skip to content

Research & Collections Programme

Growing research through the convening power of Cambridge’s collections

Thinking Paper--Materiality Research Growth Network

If we were to ask literary scholars, historians of the book, economists, archivists, conservators, curators, artists, material scientists, surface chemists, bioarchaeologists, machine learning experts what ‘thinking paper’ means to them, what productive discussions would ensue? What research themes and questions about paper might emerge and what means of engaging the public with this fascinating multivalent material?)

This workshop took place virtually on Zoom on 8 and 9 February 2021. It brought together specialists from different disciplines to share their research about technical, computational and scientific aspects of the study of paper as well as its cultural, socio-economic and historical meaning in a global context. By programming sets of informal 15-minute talks to form different clusters of expertise, with plenty of time for discussion, we aimed to create a stimulating environment to reflect on available and innovative methodologies to understand the use of handmade paper in the medieval and early modern periods, which will inform a future grant application with the projected topic ‘Paper Knowledge’.


Monday 8th February 2021 

Session 1

Peter Stokes (École Pratique des Hautes Études, Université PSL, Paris) – ‘Imagining paper in digital and computational futures’. 

Alan Blackwell (University of Cambridge) – ‘A computational semiotics of visual language’. 

Graham Davis (Queen Mary, University of London) – ‘Watermarks: reading between the lines’. 

Session 2

Huw Jones (Cambridge University Library) and Scott Mandelbrote (Peterhouse) – ‘Digital approaches to watermarks in the manuscripts of Isaac Newton’. 

Lucia Pereira Pardo (The National Archives) and Holly Smith (The National Archives) – ‘Making watermarks digital and discoverable. Experiences at The National Archives’. 

Maria Stieglecker (Austrian Academy of Sciences) – ‘Beyond reproducing and digitizing: what we collect watermarks for in databases’. 

Session 3

Ermenegilda Müller (University of Iceland, Reykjavík) – ‘Representing historical paper in the digital world’. 

Pádraig Ó Macháin (University College Cork) – ‘Harvesting and displaying watermarks in Ireland’. 

Andrew Honey (Bodleian Library) – ‘“Torn, wrinckled, stained”: how do we characterise the qualities of paper?’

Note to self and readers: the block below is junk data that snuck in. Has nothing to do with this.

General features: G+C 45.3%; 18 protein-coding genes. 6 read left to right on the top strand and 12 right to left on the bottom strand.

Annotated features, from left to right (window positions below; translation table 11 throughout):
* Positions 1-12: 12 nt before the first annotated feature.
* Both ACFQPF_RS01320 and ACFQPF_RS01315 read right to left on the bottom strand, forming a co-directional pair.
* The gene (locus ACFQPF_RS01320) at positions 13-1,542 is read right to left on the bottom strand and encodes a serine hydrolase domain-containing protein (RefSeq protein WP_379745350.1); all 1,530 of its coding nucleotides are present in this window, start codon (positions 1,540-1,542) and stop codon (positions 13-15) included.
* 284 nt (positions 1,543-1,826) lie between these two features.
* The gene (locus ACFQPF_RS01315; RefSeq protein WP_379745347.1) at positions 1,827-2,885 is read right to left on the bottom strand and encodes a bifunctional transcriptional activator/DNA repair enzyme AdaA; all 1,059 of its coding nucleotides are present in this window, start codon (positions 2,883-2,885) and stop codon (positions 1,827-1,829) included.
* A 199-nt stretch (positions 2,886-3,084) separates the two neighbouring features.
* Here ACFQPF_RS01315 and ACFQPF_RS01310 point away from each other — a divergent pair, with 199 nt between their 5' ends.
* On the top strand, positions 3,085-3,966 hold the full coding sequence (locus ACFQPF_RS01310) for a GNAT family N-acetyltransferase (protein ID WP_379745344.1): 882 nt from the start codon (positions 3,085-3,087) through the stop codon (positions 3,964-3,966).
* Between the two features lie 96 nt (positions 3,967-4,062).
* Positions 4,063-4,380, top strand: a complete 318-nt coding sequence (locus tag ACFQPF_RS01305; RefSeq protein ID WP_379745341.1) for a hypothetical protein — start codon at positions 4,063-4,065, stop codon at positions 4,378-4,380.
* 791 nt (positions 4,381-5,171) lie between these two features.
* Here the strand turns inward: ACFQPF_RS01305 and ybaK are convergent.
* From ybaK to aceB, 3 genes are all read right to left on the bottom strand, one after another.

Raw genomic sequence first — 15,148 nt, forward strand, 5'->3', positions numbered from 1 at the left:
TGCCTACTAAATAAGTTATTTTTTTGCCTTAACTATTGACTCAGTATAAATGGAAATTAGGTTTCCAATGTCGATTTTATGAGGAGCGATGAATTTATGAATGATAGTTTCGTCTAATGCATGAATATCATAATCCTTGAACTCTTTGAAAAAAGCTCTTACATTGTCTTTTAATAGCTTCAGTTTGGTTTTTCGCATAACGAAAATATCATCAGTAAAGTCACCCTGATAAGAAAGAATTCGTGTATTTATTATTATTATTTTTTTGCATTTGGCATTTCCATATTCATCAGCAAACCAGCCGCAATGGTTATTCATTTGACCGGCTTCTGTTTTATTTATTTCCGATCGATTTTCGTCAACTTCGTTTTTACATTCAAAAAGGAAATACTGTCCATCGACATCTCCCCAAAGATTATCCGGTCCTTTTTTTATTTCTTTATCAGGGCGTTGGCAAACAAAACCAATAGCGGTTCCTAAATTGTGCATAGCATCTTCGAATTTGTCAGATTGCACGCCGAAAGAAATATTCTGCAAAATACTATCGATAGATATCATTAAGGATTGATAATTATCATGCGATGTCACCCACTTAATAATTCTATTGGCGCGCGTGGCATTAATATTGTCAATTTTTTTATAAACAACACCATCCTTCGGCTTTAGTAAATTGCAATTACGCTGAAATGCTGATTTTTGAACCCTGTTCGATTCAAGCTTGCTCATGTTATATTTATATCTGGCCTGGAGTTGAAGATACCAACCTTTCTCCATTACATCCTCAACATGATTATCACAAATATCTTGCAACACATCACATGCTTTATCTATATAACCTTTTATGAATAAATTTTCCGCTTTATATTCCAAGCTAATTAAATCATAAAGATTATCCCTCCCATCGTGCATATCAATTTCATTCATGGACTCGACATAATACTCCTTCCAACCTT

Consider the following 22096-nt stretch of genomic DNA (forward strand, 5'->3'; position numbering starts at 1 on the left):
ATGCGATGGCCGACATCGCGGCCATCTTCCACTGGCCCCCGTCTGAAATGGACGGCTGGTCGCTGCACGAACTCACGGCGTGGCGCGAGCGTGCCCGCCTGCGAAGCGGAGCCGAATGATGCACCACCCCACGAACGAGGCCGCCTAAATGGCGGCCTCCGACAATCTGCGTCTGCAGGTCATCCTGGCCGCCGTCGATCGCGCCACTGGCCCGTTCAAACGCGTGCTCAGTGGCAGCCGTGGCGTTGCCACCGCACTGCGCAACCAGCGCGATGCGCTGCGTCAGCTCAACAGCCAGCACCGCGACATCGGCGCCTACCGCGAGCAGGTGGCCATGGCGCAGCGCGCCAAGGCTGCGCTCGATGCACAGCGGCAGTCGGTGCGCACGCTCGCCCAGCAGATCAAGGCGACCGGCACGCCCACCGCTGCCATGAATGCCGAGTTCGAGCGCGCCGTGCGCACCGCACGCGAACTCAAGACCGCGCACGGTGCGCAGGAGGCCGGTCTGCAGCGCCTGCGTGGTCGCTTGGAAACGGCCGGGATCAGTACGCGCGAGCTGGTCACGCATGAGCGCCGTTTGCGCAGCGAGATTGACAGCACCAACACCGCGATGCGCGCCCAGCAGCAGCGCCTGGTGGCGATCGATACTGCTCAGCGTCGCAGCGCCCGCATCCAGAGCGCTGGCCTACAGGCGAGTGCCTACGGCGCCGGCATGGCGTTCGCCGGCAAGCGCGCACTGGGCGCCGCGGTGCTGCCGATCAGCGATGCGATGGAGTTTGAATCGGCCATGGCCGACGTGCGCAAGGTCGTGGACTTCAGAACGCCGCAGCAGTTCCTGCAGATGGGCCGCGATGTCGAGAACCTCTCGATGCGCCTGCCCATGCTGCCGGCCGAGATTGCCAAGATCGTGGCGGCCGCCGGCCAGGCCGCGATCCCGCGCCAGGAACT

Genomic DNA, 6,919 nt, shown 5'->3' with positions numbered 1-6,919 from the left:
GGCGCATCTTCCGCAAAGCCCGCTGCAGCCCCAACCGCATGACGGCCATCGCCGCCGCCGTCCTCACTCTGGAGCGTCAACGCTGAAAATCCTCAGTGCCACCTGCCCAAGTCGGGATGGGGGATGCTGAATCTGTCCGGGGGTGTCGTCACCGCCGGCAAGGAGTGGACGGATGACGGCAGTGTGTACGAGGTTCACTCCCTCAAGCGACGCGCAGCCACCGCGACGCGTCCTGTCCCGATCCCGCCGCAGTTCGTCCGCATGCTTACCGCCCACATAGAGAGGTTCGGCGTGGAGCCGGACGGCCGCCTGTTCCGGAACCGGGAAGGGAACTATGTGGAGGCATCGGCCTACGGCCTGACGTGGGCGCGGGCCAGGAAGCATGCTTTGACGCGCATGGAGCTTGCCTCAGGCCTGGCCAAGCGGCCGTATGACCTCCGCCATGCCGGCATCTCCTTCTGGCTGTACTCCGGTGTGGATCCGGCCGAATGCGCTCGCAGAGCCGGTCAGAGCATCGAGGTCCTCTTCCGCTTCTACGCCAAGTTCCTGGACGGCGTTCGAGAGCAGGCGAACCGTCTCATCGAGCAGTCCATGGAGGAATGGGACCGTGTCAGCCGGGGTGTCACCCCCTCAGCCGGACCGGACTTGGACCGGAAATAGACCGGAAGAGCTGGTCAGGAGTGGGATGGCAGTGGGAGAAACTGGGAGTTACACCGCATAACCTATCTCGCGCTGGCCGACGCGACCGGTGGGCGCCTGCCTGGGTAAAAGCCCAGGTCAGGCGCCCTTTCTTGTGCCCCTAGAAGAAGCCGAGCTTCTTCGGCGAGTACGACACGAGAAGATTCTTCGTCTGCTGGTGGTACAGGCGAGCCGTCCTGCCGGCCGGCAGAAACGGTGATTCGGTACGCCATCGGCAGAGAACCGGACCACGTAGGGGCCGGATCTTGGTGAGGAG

Session 4

Pip Willcox (The National Archives) – ‘Paper: digital social lives’. 

Elaine Treharne (Stanford) – ‘Interpreting “big” data: manuscripts reenvisaged’. 

Tuesday 9th February 2021 

Session 5

Chris Woolgar (University of Southampton) – ‘Accounting, paper and archives in late medieval England’. 

Ben Outhwaite (Cambridge University Library) – ‘The rise of paper: a view from the Cairo Genizah’. 

Kristine Rose-Beers (Chester Beatty Library, Dublin) – ‘Considering Islamic paper: threads between continents’. 

Silvia Hufnagel (University of Iceland, Reykjavík) – ‘Paper, parchment and wax tablets in late medieval Iceland’. 

Session 6

Alberto Campagnolo (Università degli Studi di Udine) – ‘Multispectral imaging for paper and watermark studies’. 

Eyal Poleg (Queen Mary, University of London) – ‘Cut and paste: new eechnologies and the study of ancient Bibles’. 

Matthew Collins (University of Cambridge) – ‘From parchment to paper, what drove decision making on the selection of the writing medium?’. 

Session 7

Nicola McDonald (University of York) – ‘Middle English romance and the paper fallacy’. 

Ed Potten (University of York) and Stephen Mossman (University of Manchester) – ‘“Werck der bücher”: transitions, experimentation, and collaboration in reprographic technologies, 1440-1470’. 

José María Perez Fernandez (University of Granada) – ‘How to do things with paper: iconicity and performance in early modern literature and the visual arts’. 

Joshua Calhoun (University of Wisconsin, Madison) – ‘Makenning paper’. 






Monday, 8 February, 2021 - 10:00 to Tuesday, 9 February, 2021 - 10:30
Event location: